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Your voice matters. It's tough to stress just how important it is for you, as an ECE, to support your provincial association and have a voice on issues of importance to you. We depend on the size and strength of our membership to allow us to engage, plan and advocate for system changes and further public investment in the ELCC sector.


Formerly known as the Alberta Child Care Association, the Association of Early Childhood Educators of Alberta (AECEA) grew out of an organization known as ‘the Network.’ The Network came together in the early 1990’s to advocate against the cut of an “operating allowance” for the early learning and child care sector. Network members began meeting with government representatives and, unfortunately, were unsuccessful in their bid to stop the impending funding cut. Without this operating allowance, child care spiraled into a crisis situation and it became nearly impossible to find qualified staff who would work for the minimal wages that programs could afford.

Another group of child care champions, who were interested in promoting accreditation as a means by which the government could authentically invest in quality child care, also came together at this time. In 2004, the group obtained non-profit status as the Alberta Child Care Network Association (ACCNA).

The Government of Alberta contracted with the ACCNA to look at the child care crisis and make recommendations to address the issues. One of the recommendations was to develop an accreditation system. The Network, having already undertaken some research in this area, submitted a funding proposal to the Province of Alberta to develop an accreditation program and supports for child care programs to achieve accreditation. The Network contracted services and received supports from organizations, including the Canadian Child Care Federation (CCCF).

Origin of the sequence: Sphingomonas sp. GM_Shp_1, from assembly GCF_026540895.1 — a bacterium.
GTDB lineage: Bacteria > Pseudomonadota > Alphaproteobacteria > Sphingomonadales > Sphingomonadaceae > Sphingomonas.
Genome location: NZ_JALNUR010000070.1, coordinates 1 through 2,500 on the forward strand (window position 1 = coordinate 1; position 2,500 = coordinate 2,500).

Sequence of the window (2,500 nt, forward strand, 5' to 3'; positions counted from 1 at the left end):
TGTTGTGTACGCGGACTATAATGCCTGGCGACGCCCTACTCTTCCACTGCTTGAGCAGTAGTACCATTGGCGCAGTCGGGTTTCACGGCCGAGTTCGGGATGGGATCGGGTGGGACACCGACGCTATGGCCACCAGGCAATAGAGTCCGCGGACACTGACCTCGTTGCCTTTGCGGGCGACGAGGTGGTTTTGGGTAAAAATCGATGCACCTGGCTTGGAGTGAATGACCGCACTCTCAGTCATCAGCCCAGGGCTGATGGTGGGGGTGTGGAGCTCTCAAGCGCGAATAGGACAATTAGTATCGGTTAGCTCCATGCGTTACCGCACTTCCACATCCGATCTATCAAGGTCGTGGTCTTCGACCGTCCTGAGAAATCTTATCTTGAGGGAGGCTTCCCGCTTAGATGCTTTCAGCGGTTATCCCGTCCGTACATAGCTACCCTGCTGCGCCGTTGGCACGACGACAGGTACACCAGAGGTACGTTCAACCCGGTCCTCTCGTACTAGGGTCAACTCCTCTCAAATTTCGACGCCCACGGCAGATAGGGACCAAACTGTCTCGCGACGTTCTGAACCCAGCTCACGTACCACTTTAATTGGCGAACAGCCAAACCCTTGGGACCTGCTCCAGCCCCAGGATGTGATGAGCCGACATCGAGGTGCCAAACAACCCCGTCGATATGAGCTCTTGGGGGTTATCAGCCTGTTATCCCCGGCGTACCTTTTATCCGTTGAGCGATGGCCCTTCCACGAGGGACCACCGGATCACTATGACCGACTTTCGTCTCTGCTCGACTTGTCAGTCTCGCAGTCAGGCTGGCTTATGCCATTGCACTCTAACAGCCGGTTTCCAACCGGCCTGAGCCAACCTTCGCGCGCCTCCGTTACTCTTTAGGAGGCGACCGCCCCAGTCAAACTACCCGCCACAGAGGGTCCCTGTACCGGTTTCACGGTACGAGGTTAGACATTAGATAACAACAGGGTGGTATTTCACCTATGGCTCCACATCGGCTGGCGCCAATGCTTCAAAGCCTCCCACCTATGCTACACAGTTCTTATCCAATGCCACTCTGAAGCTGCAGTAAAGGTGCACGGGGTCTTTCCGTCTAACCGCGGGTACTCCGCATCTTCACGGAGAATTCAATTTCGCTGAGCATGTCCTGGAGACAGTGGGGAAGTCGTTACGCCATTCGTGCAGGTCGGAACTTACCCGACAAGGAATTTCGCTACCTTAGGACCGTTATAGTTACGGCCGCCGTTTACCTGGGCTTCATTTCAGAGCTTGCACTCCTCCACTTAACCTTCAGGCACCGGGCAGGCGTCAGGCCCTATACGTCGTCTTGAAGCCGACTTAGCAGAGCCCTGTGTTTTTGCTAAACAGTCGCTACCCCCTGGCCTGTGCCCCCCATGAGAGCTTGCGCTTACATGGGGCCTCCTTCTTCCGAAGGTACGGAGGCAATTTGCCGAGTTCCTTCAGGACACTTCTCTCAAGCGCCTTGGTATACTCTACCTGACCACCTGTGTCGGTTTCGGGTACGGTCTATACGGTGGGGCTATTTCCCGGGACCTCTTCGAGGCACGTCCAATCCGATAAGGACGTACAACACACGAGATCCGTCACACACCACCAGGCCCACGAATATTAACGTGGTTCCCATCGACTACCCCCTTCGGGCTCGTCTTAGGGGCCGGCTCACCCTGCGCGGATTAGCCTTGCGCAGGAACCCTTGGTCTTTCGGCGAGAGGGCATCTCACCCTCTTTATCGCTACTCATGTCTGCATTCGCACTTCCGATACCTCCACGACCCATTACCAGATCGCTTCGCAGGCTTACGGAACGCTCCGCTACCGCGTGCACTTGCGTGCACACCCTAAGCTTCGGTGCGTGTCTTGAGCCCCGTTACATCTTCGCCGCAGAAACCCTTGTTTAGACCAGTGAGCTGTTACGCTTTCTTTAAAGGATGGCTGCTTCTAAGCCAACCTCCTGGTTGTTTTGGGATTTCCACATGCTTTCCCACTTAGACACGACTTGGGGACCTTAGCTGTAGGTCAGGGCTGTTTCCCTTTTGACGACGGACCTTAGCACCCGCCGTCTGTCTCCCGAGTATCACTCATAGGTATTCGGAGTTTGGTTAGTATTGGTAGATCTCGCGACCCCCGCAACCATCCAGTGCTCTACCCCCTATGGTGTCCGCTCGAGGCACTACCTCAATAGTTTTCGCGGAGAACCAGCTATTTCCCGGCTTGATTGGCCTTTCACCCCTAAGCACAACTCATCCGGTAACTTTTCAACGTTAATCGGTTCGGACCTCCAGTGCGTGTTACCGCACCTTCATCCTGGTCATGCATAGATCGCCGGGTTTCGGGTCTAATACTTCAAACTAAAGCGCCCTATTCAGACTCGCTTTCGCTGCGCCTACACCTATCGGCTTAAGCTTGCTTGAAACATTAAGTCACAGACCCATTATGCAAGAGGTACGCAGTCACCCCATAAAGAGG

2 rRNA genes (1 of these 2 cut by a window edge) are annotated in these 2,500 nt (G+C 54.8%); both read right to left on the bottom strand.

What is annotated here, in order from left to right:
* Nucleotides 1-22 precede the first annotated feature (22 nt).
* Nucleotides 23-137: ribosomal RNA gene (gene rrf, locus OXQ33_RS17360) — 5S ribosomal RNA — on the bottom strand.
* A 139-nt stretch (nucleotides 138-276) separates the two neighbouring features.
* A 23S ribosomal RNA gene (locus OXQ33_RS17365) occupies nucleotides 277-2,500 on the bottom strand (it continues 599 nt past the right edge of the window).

Out of this contract grew the Accreditation of Early Learning and Care Services (AELCS), the former accreditation program which assessed child care, family day homes, and out of school care to achieve accreditation status. Understanding that programs might require support in order to improve quality to enable them to achieve accreditation status, the Network applied for government funding to develop the Alberta Resource Centre for Quality Enhancement (ARCQE).

Through further strategic planning efforts, the Network continued to develop a provincial structure that would support the education and professional needs of the frontline child care staff across the province. It moved from a network of organizations into the Alberta Child Care Association (ACCA). ACCA was created to speak with one voice about child care issues and solutions, as opposed to many voices scattered across the province. ACCA is reliant on revenue generated from individual memberships, enabling the association to continue to write grant proposals, meet with all levels of government, and advocate for high quality early learning and care in the province.

In late 2016, the Alberta Child Care Association changed its name to the Association of Early Childhood Educators of Alberta (AECEA) to better represent its focus — supporting early childhood educators and amplifying their voices. AECEA continues to have discussions with Ministries to create a better system of early learning and child care across the province.

From 2012-2020 the Association applied for, and received, a grant from the Government of Alberta - Ministry of Children's Services (formerly Human Services) to support Child Development Supervisors to participate in professional development (PD) activities. Over those 8 years, AECEA was able to provide $1,513,989 in funding to 4,436 Child Development Supervisors across Alberta to participate in workshops, conferences, post-secondary courses, and professional learning communities. 

The Association released a Professional Learning Framework to lay out a ten-point plan to advance the ELCC workforce in Alberta. Its current advocacy efforts are focused on a broad professional learning framework that includes moving towards new educational standards, wages that align with education and responsibilities, and building a competent system of support for the whole early learning and child care workforce in Alberta.